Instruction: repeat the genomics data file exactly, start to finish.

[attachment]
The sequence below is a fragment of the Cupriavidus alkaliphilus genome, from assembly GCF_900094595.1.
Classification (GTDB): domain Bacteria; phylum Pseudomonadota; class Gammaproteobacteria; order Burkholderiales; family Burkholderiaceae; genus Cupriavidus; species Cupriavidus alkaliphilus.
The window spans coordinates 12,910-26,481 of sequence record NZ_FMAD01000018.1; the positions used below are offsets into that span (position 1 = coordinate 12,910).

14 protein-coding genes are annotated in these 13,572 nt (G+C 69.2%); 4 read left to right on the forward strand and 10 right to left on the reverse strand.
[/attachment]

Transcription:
The sequence below is a fragment of the Cupriavidus alkaliphilus genome, from assembly GCF_900094595.1.
Classification (GTDB): domain Bacteria; phylum Pseudomonadota; class Gammaproteobacteria; order Burkholderiales; family Burkholderiaceae; genus Cupriavidus; species Cupriavidus alkaliphilus.
The window spans coordinates 12,910-26,481 of sequence record NZ_FMAD01000018.1; the positions used below are offsets into that span (position 1 = coordinate 12,910).

14 protein-coding genes are annotated in these 13,572 nt (G+C 69.2%); 4 read left to right on the forward strand and 10 right to left on the reverse strand.